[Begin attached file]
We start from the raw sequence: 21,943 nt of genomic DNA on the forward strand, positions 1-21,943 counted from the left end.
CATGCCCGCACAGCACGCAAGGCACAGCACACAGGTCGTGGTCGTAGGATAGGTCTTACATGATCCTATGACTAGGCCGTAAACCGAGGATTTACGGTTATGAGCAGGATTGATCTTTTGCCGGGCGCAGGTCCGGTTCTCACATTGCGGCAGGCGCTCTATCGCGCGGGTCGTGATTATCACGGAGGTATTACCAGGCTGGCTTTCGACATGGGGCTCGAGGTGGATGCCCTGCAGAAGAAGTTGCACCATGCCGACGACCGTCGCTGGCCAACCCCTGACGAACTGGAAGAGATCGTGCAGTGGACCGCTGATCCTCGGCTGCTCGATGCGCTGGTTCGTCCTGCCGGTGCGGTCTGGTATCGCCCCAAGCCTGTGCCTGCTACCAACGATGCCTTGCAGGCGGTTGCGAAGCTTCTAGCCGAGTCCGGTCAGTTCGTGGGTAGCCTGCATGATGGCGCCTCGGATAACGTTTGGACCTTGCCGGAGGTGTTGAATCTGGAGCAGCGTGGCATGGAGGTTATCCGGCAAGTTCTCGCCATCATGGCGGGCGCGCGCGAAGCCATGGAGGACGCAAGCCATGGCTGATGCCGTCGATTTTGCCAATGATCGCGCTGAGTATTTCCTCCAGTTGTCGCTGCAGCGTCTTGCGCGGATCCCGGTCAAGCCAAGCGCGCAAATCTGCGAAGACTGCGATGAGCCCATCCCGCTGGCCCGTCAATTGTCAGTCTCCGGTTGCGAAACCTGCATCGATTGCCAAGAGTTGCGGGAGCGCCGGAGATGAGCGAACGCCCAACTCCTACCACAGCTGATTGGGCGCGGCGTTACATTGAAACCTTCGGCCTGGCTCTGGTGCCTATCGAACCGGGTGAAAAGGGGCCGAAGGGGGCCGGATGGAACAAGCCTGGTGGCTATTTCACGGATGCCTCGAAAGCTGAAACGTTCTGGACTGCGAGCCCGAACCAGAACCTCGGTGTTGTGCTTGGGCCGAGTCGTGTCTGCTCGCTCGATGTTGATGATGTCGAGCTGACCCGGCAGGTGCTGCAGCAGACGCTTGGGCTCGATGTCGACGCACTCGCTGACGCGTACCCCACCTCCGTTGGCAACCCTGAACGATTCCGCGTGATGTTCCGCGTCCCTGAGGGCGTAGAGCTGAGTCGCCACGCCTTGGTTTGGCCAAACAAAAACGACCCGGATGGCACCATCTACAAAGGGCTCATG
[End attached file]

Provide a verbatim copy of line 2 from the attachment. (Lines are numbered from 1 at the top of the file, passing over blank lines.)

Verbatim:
CATGCCCGCACAGCACGCAAGGCACAGCACACAGGTCGTGGTCGTAGGATAGGTCTTACATGATCCTATGACTAGGCCGTAAACCGAGGATTTACGGTTATGAGCAGGATTGATCTTTTGCCGGGCGCAGGTCCGGTTCTCACATTGCGGCAGGCGCTCTATCGCGCGGGTCGTGATTATCACGGAGGTATTACCAGGCTGGCTTTCGACATGGGGCTCGAGGTGGATGCCCTGCAGAAGAAGTTGCACCATGCCGACGACCGTCGCTGGCCAACCCCTGACGAACTGGAAGAGATCGTGCAGTGGACCGCTGATCCTCGGCTGCTCGATGCGCTGGTTCGTCCTGCCGGTGCGGTCTGGTATCGCCCCAAGCCTGTGCCTGCTACCAACGATGCCTTGCAGGCGGTTGCGAAGCTTCTAGCCGAGTCCGGTCAGTTCGTGGGTAGCCTGCATGATGGCGCCTCGGATAACGTTTGGACCTTGCCGGAGGTGTTGAATCTGGAGCAGCGTGGCATGGAGGTTATCCGGCAAGTTCTCGCCATCATGGCGGGCGCGCGCGAAGCCATGGAGGACGCAAGCCATGGCTGATGCCGTCGATTTTGCCAATGATCGCGCTGAGTATTTCCTCCAGTTGTCGCTGCAGCGTCTTGCGCGGATCCCGGTCAAGCCAAGCGCGCAAATCTGCGAAGACTGCGATGAGCCCATCCCGCTGGCCCGTCAATTGTCAGTCTCCGGTTGCGAAACCTGCATCGATTGCCAAGAGTTGCGGGAGCGCCGGAGATGAGCGAACGCCCAACTCCTACCACAGCTGATTGGGCGCGGCGTTACATTGAAACCTTCGGCCTGGCTCTGGTGCCTATCGAACCGGGTGAAAAGGGGCCGAAGGGGGCCGGATGGAACAAGCCTGGTGGCTATTTCACGGATGCCTCGAAAGCTGAAACGTTCTGGACTGCGAGCCCGAACCAGAACCTCGGTGTTGTGCTTGGGCCGAGTCGTGTCTGCTCGCTCGATGTTGATGATGTCGAGCTGACCCGGCAGGTGCTGCAGCAGACGCTTGGGCTCGATGTCGACGCACTCGCTGACGCGTACCCCACCTCCGTTGGCAACCCTGAACGATTCCGCGTGATGTTCCGCGTCCCTGAGGGCGTAGAGCTGAGTCGCCACGCCTTGGTTTGGCCAAACAAAAACGACCCGGATGGCACCATCTACAAAGGGCTCATG